We planned a six day trek through the heart of the Fann Mountains, doing the Lakes Loop trek with an extension to Chukurak and finishing at the village of Zimtud. We spent the first night in the rather bombastic Soviet era mountain hut near Artush village. Here we met our entourage, who would spend the next six days with us. Our local guide and translator Dovood appeared to be a very chatty guy. We were all itching to hit the trail. The first stage involved a 700m climb up the biggest lake in the Fann Mountains, Kulikalon. It became painfully clear that some acclimatisation was needed. Though technically easy, the trail is pretty steep at times. After three hours of hard work we reached Kulikalon. The backdrop of the peak named “Maria” (after a Russian female climber who fell of the 1500m high north face) makes this place probably one of the most spectacular camp spots in Central Asia. The first true challenge was scaling the 3780m high Alaudin Pass. The combination altitude, bad stomach and 1000 vertical metres made this climb for Jerome a true ordeal. But he summited and a few tears were shed by seeing the unbelievable blue-green colours of the Alaudin Lakes. Down hill might have been even tougher than uphill. Steep scree battered the knees and mental energy. The intimidating echoes of the thunder storm made us duck for cover every time. Knackered we entered our camp on the shores of Alaudin Lake.

Stunning views on Maria Peak, en route to the Alaudin Pass

The third day was meant to be a resting day. But we found this beautiful objective, visible from the west shore of Alaudin Lake. On the north face of Chapdara mountain we could see a massive hanging glacier glued on the vertical wall. I had been there in 2010 and knew you could get really close to it. So off we went, struggling up this steep grassy slope. The terrain changed to scree and as we approached the snout of the glacier we had to climb up the moraines. Hard work but absolutely worth the effort. On our way back we managed to squeeze in a little bouldering session. The juniper forest around Alaudin almost looks like a bonzai garden. Very surreal. At day four we were heading back into western direction, trying to tackle the 3680m high Laudan Pass. After the Russian climbing camp we found the trail zigzagging up through the juniper forest. Above the tree line we were yet treated by a friendly looking landscape. The mountains here had a green, lush carpet of grass.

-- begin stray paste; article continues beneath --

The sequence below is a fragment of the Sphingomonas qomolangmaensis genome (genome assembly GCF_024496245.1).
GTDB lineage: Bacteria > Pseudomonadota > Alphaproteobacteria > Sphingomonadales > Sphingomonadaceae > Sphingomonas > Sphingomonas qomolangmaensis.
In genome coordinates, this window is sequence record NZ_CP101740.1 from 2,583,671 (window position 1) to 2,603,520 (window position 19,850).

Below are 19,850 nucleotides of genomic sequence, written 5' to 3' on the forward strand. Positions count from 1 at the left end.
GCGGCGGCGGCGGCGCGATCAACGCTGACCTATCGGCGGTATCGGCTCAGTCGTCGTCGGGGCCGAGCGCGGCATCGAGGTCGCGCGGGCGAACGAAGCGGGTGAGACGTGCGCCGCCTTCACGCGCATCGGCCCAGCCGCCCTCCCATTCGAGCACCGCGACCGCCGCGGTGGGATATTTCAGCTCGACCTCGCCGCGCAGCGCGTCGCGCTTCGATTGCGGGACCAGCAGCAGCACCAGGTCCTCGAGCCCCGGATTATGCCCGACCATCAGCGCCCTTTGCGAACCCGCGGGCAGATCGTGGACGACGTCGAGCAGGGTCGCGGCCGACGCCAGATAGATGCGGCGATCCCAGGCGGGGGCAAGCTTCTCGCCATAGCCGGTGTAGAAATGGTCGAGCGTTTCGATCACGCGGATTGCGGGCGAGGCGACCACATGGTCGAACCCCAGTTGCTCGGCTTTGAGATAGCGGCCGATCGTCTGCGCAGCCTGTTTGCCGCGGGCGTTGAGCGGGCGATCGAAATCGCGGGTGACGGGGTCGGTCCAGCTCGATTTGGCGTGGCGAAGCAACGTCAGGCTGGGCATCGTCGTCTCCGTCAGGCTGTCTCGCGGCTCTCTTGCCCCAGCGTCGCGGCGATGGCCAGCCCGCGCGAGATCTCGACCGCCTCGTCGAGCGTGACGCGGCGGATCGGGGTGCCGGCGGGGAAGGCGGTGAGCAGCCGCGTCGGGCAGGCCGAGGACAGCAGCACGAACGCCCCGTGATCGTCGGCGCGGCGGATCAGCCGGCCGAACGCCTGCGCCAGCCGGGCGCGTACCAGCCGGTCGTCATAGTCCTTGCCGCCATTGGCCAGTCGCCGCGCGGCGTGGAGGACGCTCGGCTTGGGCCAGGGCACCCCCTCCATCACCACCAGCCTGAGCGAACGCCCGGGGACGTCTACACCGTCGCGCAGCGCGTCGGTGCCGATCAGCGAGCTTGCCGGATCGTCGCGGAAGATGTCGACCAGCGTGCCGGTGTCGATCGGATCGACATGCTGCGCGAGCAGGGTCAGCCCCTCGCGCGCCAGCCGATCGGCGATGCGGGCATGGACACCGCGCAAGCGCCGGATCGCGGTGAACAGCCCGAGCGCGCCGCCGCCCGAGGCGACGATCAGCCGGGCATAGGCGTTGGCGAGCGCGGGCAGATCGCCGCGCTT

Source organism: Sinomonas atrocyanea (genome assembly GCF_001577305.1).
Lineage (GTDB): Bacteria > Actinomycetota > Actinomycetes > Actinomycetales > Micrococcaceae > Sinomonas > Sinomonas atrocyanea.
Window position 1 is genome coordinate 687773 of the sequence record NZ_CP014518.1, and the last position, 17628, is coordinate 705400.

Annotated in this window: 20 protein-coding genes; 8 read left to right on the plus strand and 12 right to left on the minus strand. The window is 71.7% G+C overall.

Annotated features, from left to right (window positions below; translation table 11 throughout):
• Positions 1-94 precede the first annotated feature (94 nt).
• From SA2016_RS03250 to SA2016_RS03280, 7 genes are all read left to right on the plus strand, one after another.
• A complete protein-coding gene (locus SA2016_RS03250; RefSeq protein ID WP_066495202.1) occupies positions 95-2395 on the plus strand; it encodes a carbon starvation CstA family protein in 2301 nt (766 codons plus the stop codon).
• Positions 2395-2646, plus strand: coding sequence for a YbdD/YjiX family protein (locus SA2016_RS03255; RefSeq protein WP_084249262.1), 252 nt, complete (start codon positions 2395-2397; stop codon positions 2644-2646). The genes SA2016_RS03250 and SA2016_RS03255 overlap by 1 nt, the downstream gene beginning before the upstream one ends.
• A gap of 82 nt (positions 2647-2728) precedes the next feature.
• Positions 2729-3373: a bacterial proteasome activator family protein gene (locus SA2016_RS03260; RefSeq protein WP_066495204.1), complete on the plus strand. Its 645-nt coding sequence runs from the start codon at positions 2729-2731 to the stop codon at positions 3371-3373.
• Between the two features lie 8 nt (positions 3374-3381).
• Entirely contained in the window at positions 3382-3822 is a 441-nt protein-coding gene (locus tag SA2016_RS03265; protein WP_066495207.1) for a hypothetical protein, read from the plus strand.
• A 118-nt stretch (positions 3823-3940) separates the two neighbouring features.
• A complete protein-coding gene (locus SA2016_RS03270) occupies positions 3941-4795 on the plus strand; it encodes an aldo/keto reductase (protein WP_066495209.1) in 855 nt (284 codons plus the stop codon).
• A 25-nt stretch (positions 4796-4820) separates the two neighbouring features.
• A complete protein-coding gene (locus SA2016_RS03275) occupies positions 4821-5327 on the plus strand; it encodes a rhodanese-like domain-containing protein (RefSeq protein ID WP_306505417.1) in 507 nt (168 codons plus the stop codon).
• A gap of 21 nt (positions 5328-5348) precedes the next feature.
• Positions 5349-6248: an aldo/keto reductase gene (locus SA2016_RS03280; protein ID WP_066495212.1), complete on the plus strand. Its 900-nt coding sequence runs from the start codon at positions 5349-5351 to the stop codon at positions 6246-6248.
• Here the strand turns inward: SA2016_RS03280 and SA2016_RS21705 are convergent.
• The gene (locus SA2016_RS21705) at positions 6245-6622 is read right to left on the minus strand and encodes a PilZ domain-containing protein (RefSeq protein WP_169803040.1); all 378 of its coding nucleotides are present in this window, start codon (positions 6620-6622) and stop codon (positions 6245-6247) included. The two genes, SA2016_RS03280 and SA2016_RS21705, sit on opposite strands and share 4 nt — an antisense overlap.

Clare at the snout of the tumbling glacier off Chapdara Mountain

After a false summit, Laudan Pass was finally visible. After two days we were descending back to Kulikalon, this time we planned to camp on the other side towards the Zierat Pass. We found a green little island in Kulikalon with a small stone causeway leading to it. Just as we had set up the tent it started pissing down with rain. This was basically the story every day. But somehow we managed to dodge the at times heavy showers by finding a cave or setting up camp in the nick of time. The Zierat Pass looked a bit daunting with no obvious trail and its steep slopes. From all the passes this was probably, at least psychologically, the toughest. Steep and monotonous. The other side is more interesting with a shallow green lake (Zierat Lake) and down to the fantastic Chukurak Lake. The latter is actually just 30 minutes up from the Alplager mountain hut. The hard way is better though!

The last high pass, the 3340m Zierat Pass. Hard work!

Unfortunately it was Clare's turn for violent sickness. With just one day to go it became unsure whether we could complete the trek to Zimtud. The 6th and last day we gave it a go, Jerome and I by foot and Clare on a donkey. Although she was still feeling weak and ill we managed to reach Zimtud, via the village Guitan where we were invited for a generous lunch by our donkey manager Hikmet.

Alaudin Lake


Guidebook Trekking in Tajikistan available!

3 years, 693km of trails, more than 28,000 altimetres of ascent and many, many hours of writing and editing it's finally ready: the very first guidebook dedicated entirely to trekking in Tajikistan. The book describes 8 treks in the North of Tajikistan as well as The Pamirs, plus a 12-day trek in the Afghan Wakhan Corridor. Each trek is illustrated with easy to read maps, inspiring photography and detailed trail info. And of course it includes information how to get to the trailheads, what to think of when you organise a trek in Tajikistan and which organisation can help you further. This book does not describe general information about Tajikistan. If you want to know which hotel to choose in Dushanbe or background information on caravanserais of the Wakhan I advise to buy a general guidebook. To preview the book go to the Order Guidebook page or click on the photo above. The book is not in print yet, I am looking for a publisher to get it on the shelves. On the Order Guidebook page you can get the book in PDF (€6), handy for tablet/smart phone use.


Publication article Wakhan Corridor on Sidetracked.com